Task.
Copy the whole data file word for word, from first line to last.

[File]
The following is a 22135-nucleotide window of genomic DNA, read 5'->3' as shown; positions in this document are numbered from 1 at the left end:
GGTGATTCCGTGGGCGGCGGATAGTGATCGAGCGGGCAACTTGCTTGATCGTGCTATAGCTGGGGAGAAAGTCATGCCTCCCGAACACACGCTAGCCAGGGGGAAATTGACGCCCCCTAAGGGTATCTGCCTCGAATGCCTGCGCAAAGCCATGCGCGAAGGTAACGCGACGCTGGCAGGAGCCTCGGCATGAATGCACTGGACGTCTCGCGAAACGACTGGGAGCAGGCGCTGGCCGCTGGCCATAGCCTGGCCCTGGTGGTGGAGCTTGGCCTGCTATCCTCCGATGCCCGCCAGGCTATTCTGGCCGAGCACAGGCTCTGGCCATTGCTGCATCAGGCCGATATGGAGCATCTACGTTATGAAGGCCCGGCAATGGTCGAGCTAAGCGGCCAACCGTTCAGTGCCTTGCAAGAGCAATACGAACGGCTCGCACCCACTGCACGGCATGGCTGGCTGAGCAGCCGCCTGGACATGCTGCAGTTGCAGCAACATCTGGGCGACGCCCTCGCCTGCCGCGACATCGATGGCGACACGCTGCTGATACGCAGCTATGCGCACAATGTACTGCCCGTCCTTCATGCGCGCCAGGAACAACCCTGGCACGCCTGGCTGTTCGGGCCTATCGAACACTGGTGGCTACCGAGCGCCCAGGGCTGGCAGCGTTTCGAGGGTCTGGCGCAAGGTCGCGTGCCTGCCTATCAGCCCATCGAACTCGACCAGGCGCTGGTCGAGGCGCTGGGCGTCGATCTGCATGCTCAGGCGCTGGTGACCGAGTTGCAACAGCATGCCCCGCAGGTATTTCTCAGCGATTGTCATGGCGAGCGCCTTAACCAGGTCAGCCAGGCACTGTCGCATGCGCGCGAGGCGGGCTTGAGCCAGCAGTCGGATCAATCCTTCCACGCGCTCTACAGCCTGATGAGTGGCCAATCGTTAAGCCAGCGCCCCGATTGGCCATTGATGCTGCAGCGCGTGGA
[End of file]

The following is a 22135-nucleotide window of genomic DNA, read 5'->3' as shown; positions in this document are numbered from 1 at the left end:
GGTGATTCCGTGGGCGGCGGATAGTGATCGAGCGGGCAACTTGCTTGATCGTGCTATAGCTGGGGAGAAAGTCATGCCTCCCGAACACACGCTAGCCAGGGGGAAATTGACGCCCCCTAAGGGTATCTGCCTCGAATGCCTGCGCAAAGCCATGCGCGAAGGTAACGCGACGCTGGCAGGAGCCTCGGCATGAATGCACTGGACGTCTCGCGAAACGACTGGGAGCAGGCGCTGGCCGCTGGCCATAGCCTGGCCCTGGTGGTGGAGCTTGGCCTGCTATCCTCCGATGCCCGCCAGGCTATTCTGGCCGAGCACAGGCTCTGGCCATTGCTGCATCAGGCCGATATGGAGCATCTACGTTATGAAGGCCCGGCAATGGTCGAGCTAAGCGGCCAACCGTTCAGTGCCTTGCAAGAGCAATACGAACGGCTCGCACCCACTGCACGGCATGGCTGGCTGAGCAGCCGCCTGGACATGCTGCAGTTGCAGCAACATCTGGGCGACGCCCTCGCCTGCCGCGACATCGATGGCGACACGCTGCTGATACGCAGCTATGCGCACAATGTACTGCCCGTCCTTCATGCGCGCCAGGAACAACCCTGGCACGCCTGGCTGTTCGGGCCTATCGAACACTGGTGGCTACCGAGCGCCCAGGGCTGGCAGCGTTTCGAGGGTCTGGCGCAAGGTCGCGTGCCTGCCTATCAGCCCATCGAACTCGACCAGGCGCTGGTCGAGGCGCTGGGCGTCGATCTGCATGCTCAGGCGCTGGTGACCGAGTTGCAACAGCATGCCCCGCAGGTATTTCTCAGCGATTGTCATGGCGAGCGCCTTAACCAGGTCAGCCAGGCACTGTCGCATGCGCGCGAGGCGGGCTTGAGCCAGCAGTCGGATCAATCCTTCCACGCGCTCTACAGCCTGATGAGTGGCCAATCGTTAAGCCAGCGCCCCGATTGGCCATTGATGCTGCAGCGCGTGGA